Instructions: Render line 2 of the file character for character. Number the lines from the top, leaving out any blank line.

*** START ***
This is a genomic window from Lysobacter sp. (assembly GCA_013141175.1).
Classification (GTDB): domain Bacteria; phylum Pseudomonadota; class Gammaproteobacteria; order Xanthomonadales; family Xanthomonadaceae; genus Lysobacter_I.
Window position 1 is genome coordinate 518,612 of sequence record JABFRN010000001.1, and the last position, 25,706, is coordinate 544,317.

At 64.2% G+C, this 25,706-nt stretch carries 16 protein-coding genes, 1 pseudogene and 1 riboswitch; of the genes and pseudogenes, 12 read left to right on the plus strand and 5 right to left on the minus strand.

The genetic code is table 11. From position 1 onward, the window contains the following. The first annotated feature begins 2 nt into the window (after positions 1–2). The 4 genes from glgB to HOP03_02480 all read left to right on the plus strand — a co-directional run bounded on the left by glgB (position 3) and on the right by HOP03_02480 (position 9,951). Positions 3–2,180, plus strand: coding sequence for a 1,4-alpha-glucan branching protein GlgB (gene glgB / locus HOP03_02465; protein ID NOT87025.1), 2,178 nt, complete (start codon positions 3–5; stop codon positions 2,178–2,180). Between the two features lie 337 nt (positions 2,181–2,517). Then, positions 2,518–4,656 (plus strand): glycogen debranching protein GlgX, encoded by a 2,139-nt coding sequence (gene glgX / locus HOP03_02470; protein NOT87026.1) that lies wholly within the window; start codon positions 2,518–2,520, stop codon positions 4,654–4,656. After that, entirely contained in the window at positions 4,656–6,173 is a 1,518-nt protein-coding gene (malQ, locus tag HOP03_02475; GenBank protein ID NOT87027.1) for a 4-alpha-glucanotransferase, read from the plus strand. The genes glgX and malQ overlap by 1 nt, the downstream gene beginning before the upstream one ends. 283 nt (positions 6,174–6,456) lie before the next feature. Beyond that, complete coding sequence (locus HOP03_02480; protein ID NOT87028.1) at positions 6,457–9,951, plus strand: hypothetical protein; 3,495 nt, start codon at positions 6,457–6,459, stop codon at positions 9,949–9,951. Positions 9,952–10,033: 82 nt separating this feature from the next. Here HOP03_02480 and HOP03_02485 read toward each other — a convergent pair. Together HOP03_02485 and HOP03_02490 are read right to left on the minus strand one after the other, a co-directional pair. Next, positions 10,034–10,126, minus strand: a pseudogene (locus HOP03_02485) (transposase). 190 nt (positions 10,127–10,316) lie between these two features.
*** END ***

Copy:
Classification (GTDB): domain Bacteria; phylum Pseudomonadota; class Gammaproteobacteria; order Xanthomonadales; family Xanthomonadaceae; genus Lysobacter_I.